How to interprete direct sequencing results? - (May/19/2007 )
after some work, now I have some data to evaluate, but.. what is what?
From DNA extraction to gel-extraction after BSP i worked totally with Qiagen-products and i sequenced (direct sequencing) with the reverse Primer. Now I observe that in the majority of the samples the G -basic-signal is little unstable so its difficult to differentiate between a possible methylated C and/or an artifact (see attachment). Furthermore I observed that some Probes shows a relatively high number of GC´s (with a very strong G-signal) wich means a methylated GpC`s on the sense strand (???) ..that gives no sense..
Is it maybe a question about DNA -purity before BS-treatment, or can I interprate the G-signal as a in that cell-group partially methylated CpG?
Thanks for the reply,
My impression is that there is likely partial methylation at those "N" positions. Incomplete conversion is apparently a problem because the G noise seems to only appear under "A" peaks. If a sample doesn't have any methylation, "G" signal may appear as random background. Yours may be a different case. Overall, your sample has little methylation. If I were you, I wound stop here and designate this sample as having no methylation.
I second PCR man on that issue. Still, I think you have a problem with incomplete conversion. This could interfere with your results, even in more methylated samples. I suggest that you try to perform some mixing experiments with completely methylated and unmethylted DNA to check your bisulfite and measuremnts efficiency.
can you check what the signal intensities are for each base signal? This can be found be opening your ab1 file and having a look at the additional information and under SIGN you have the numerical values for each base, see in my situation (it's a clone) the G signal is much lower than the others (see attachment), if you have a weak overall signal from your direct sequencing what you will find is that the bascaller will try and overcompensate for this and hence the noise.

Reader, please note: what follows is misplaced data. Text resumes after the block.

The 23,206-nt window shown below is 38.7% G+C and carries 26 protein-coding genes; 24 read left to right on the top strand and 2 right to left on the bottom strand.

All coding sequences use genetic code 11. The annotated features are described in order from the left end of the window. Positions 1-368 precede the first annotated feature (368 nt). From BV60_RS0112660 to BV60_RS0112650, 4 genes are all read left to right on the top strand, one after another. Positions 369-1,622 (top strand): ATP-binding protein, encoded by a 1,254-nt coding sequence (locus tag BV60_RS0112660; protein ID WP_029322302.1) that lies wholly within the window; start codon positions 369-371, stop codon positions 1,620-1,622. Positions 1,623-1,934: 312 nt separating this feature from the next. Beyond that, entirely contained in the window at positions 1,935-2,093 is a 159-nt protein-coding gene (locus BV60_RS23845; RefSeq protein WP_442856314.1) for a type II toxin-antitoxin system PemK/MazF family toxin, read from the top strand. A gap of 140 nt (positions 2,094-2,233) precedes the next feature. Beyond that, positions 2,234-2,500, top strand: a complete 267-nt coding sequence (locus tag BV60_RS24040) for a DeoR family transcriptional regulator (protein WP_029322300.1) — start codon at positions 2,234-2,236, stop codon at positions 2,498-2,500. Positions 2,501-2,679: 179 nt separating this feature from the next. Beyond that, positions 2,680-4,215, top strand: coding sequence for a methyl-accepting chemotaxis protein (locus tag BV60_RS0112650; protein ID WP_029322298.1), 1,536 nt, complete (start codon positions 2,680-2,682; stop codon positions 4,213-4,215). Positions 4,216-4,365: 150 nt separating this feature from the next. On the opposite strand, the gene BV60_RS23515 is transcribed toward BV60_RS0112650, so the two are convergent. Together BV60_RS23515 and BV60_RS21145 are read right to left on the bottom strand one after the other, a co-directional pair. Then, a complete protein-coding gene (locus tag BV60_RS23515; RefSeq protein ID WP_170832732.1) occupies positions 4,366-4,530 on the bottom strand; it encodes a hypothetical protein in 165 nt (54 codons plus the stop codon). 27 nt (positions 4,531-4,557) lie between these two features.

I would be interested to hear what your values were and if you were using the ABI to sequence.
is SIGN the average raw signal intensity? In ABI Sequence Scanner this can be found on the annotation sheet.
The attached is from direct sequencing of a unmethylated control. The traces were more or less free of G backrgound, so I think raw intesities above 100 should work.
Hi, thanks for the help!
Methylnick: I looked for the basic signals, but the G-basic signal is very low?? [attachment=3028:Seq.gif]. Yes, the probes were sequenced with an ABI (=some (dis)-advantages?)
Probably it is a DNA-purity problem: Today I got the results form other Probes who were stored before Bisulfite in a RNA/DNA stabilization reagent (Roche) who lyses the cells. This probes shows a much better sequence and only a G-ground-signal..
@krumel, yes that is the number i am talking about. and intensities above 100 are okay.
@tharom, those signals are very very low!!!
I´m a newcomer in the research and I have not really experience with sequencing, but those values doesen´t make any sense for me.. I´mean, the electropherogramm shows a clear, irregular and sometimes very strong G-signal and in the additional information i get a value around 10 (???).
I´m without ideas...
what you see in the electropherogram is what the software makes of your raw values. The raw signal intensities of your reading are very low, so the software uses it's routines to make educated guesses. This leads to a lot of irregular G-spots, as it tries to average the signals. If you use Sequence Scanner by ABI you can overlay raw signals and analyzed signals - there you get an idea, why G's may appear.
This software adjustment is a big problem when you have very low intensities for all signals. It is much better, if you have better signals in all four channels. You can also trick out the software by using C or G enriched primers, which partially correct the readings. The ESME software by epigenomics uses the raw values from ABI sequencers and after a lot of transformation, methylation information is presented.
But for you the essential should be to improve the general signal intensities. How much PCR amplicon do you use for sequencing?
interestingly in some samples with the same signal-values I get acceptable electropherogramms, [attachment=3029:Dokument1.pdf]. (?)
A company sequence our probes and they sequence with 7-8 ul amplicon and they need 10 ul primer at a concentration of 10pmol/ul. The run in the attachment shows 3285 scans = amplicons (?) Is it possible to get better results when I increase the primer concentration for sequencing?
..so if I understand it right, in my case, the irregular G-signal is more likely to explain with a sequencing problem as with a incomplete DNA-conversion trough bisulfite ?